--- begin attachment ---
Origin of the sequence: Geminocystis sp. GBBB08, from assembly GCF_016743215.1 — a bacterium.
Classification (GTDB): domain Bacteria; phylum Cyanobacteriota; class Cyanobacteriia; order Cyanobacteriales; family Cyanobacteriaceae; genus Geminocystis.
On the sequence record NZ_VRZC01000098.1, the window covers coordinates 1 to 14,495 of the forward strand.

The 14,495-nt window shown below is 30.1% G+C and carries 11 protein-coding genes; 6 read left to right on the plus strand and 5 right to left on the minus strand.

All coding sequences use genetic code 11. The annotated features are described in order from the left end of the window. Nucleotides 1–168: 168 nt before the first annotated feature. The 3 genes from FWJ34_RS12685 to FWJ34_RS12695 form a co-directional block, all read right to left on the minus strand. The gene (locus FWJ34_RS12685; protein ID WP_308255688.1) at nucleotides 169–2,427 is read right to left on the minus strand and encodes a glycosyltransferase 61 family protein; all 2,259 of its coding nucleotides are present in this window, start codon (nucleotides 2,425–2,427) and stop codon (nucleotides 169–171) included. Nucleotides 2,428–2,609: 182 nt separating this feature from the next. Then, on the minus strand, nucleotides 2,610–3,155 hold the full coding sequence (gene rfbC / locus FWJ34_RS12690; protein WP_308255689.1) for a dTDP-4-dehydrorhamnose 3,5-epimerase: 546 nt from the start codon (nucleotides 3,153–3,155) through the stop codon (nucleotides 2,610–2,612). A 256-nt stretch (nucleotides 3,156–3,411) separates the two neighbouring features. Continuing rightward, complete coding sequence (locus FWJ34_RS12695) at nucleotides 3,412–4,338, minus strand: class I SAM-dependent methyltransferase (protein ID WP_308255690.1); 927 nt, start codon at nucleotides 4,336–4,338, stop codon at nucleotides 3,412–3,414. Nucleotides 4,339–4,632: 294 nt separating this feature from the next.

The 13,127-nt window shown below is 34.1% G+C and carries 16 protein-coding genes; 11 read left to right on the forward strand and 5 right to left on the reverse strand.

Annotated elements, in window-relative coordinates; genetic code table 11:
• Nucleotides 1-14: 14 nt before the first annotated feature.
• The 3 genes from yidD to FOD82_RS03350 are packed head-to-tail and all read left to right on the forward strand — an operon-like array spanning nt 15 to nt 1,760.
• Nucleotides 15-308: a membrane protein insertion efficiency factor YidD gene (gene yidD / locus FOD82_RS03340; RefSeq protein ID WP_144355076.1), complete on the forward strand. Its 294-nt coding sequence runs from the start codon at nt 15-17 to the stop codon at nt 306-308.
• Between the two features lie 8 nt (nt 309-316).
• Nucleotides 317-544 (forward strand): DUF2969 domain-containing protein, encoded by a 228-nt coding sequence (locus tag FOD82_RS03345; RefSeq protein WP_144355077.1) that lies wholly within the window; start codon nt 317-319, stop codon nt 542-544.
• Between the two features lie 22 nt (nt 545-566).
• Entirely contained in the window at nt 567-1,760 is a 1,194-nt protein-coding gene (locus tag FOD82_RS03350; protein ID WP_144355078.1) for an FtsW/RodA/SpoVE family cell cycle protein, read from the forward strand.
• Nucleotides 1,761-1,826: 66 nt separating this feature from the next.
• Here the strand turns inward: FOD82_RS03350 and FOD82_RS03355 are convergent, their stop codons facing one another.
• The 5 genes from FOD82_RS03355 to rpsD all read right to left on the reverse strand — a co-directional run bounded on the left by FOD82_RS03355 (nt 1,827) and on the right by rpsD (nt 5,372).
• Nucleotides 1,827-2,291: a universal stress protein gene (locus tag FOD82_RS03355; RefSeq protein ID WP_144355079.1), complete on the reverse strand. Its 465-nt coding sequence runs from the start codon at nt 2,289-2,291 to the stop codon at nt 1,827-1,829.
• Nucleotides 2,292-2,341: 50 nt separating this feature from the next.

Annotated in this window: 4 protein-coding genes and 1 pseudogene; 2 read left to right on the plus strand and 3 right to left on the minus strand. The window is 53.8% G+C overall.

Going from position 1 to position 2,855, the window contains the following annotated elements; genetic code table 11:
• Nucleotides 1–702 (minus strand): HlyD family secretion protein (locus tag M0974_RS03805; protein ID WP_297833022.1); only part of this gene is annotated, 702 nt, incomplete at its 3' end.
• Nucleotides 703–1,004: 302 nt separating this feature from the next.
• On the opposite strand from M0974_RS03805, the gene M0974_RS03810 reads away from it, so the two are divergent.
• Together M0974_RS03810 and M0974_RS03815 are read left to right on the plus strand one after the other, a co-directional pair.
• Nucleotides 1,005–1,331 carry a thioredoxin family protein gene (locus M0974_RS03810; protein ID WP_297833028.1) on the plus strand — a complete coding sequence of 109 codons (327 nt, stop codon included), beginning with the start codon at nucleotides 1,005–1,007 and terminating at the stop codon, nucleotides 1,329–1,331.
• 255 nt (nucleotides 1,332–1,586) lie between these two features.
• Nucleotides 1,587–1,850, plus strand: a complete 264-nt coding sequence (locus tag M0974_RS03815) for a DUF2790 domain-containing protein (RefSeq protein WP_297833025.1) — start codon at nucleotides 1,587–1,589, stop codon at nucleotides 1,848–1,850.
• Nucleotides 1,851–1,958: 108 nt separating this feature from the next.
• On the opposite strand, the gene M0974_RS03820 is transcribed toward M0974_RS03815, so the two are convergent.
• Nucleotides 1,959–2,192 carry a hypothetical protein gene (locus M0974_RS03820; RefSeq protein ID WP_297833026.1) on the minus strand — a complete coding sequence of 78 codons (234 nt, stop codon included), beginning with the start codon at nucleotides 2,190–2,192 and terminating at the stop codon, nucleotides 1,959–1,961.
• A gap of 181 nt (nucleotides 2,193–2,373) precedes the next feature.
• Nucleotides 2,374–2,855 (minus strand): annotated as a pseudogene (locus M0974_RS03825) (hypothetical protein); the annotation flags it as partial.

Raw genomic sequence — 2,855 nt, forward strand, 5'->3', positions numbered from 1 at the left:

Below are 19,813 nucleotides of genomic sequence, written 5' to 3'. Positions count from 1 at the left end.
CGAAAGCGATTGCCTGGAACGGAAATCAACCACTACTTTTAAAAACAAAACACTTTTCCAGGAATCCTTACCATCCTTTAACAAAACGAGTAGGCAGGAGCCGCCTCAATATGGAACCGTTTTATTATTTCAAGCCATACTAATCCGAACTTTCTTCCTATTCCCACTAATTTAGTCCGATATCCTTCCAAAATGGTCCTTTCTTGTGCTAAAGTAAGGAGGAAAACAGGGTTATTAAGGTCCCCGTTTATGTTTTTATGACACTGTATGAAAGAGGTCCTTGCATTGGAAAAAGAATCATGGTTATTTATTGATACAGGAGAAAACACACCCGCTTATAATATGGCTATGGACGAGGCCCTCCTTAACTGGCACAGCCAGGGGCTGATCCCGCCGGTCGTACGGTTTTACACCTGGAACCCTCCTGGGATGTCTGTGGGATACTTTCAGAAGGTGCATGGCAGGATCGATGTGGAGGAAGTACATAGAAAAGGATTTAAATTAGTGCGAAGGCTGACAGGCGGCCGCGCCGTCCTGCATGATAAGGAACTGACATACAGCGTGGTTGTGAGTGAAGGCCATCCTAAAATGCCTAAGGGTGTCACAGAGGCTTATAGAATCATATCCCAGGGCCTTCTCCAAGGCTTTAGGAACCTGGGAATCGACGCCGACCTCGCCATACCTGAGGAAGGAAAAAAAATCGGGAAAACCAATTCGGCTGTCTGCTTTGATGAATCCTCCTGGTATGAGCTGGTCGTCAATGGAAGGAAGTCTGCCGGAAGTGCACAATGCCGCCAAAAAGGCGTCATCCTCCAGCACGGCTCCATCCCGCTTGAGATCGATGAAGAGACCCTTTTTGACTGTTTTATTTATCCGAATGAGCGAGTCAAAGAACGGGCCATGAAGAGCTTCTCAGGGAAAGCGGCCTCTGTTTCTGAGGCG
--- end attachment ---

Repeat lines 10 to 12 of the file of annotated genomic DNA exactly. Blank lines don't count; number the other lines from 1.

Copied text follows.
• Nucleotides 15-308: a membrane protein insertion efficiency factor YidD gene (gene yidD / locus FOD82_RS03340; RefSeq protein ID WP_144355076.1), complete on the forward strand. Its 294-nt coding sequence runs from the start codon at nt 15-17 to the stop codon at nt 306-308.
• Between the two features lie 8 nt (nt 309-316).
• Nucleotides 317-544 (forward strand): DUF2969 domain-containing protein, encoded by a 228-nt coding sequence (locus tag FOD82_RS03345; RefSeq protein WP_144355077.1) that lies wholly within the window; start codon nt 317-319, stop codon nt 542-544.